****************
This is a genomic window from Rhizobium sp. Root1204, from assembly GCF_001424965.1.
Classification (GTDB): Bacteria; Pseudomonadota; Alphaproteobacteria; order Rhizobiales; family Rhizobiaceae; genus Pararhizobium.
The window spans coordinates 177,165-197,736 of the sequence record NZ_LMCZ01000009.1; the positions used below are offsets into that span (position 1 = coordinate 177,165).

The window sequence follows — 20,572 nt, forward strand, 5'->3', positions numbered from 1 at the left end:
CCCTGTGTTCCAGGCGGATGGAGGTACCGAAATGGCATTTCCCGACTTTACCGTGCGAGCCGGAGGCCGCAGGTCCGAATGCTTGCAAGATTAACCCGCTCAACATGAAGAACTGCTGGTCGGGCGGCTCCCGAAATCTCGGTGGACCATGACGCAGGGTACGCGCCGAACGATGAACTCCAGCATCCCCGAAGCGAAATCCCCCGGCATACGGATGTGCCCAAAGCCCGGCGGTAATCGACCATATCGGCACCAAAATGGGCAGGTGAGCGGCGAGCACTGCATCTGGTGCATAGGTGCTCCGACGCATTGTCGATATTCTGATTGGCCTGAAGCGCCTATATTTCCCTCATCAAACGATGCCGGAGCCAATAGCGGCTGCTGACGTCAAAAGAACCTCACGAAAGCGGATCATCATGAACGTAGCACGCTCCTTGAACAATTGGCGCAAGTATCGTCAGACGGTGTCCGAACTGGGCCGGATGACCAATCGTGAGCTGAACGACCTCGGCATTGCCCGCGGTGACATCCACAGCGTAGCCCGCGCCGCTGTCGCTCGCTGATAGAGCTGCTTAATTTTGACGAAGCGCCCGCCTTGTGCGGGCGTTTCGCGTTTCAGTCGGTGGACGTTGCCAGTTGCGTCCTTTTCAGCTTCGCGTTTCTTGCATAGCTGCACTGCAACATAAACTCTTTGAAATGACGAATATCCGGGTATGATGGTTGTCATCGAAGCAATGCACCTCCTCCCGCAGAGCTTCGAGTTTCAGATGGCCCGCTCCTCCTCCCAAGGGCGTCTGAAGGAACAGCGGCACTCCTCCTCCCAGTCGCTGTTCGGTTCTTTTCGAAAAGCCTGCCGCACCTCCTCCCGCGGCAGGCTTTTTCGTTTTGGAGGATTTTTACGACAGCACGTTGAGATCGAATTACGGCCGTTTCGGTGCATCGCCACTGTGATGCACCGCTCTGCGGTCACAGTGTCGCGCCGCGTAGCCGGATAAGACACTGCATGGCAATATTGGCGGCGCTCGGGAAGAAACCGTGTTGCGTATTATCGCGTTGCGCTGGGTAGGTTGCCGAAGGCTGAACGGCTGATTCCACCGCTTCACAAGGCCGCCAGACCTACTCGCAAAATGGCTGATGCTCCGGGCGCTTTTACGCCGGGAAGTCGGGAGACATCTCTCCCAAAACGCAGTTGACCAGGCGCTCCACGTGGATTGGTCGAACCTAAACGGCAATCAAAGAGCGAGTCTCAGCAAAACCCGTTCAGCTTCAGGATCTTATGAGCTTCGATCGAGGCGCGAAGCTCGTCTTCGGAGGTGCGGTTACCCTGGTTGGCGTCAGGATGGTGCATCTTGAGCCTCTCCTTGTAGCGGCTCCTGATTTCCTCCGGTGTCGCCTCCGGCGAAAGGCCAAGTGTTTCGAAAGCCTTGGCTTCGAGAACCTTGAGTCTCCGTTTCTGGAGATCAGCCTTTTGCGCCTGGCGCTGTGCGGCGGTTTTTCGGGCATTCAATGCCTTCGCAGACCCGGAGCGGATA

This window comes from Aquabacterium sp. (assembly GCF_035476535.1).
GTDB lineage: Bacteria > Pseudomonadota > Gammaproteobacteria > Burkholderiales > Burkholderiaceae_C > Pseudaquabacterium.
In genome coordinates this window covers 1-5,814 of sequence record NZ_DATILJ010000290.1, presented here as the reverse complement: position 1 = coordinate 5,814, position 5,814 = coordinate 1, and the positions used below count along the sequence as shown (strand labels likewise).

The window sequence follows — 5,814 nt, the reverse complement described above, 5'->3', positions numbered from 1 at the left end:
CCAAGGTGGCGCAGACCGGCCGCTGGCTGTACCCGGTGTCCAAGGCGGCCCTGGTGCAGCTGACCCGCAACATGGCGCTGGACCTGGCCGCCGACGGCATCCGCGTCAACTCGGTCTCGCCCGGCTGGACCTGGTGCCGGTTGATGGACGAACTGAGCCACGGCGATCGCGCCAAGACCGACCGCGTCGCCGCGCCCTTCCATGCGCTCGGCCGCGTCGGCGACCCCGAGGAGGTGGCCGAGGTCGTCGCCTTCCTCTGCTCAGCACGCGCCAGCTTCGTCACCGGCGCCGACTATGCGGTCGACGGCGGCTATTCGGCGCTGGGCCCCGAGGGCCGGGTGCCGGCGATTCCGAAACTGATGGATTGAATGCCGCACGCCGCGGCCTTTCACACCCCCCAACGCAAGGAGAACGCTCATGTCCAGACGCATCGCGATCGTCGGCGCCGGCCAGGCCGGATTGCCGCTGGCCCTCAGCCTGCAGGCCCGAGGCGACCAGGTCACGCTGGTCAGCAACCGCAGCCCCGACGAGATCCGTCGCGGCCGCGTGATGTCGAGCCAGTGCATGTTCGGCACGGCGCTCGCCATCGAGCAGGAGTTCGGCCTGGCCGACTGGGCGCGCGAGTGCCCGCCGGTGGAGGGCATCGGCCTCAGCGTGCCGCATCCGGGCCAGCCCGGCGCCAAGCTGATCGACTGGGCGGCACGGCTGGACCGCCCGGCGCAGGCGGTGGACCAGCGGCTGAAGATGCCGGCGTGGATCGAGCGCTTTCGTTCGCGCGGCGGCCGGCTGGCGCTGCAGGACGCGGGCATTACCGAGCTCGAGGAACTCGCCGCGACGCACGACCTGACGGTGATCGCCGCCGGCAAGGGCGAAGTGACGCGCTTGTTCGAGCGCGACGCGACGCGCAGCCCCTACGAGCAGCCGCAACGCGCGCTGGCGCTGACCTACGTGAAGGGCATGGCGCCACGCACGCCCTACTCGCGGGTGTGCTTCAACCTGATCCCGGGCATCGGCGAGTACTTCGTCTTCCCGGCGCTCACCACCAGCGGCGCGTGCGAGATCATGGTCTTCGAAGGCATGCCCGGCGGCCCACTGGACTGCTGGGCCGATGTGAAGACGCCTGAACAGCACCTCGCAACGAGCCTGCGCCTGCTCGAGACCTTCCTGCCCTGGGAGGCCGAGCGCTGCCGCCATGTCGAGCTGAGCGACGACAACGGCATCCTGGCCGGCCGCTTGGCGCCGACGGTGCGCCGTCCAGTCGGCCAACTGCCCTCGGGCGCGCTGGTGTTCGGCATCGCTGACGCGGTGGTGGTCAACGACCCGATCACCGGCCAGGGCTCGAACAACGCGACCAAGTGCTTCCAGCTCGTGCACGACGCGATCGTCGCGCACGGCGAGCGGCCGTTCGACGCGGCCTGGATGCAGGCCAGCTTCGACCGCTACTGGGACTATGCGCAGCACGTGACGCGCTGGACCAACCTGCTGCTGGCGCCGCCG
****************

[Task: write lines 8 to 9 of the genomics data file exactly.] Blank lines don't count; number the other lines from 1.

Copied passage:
In genome coordinates this window covers 1-5,814 of sequence record NZ_DATILJ010000290.1, presented here as the reverse complement: position 1 = coordinate 5,814, position 5,814 = coordinate 1, and the positions used below count along the sequence as shown (strand labels likewise).

The window sequence follows — 5,814 nt, the reverse complement described above, 5'->3', positions numbered from 1 at the left end: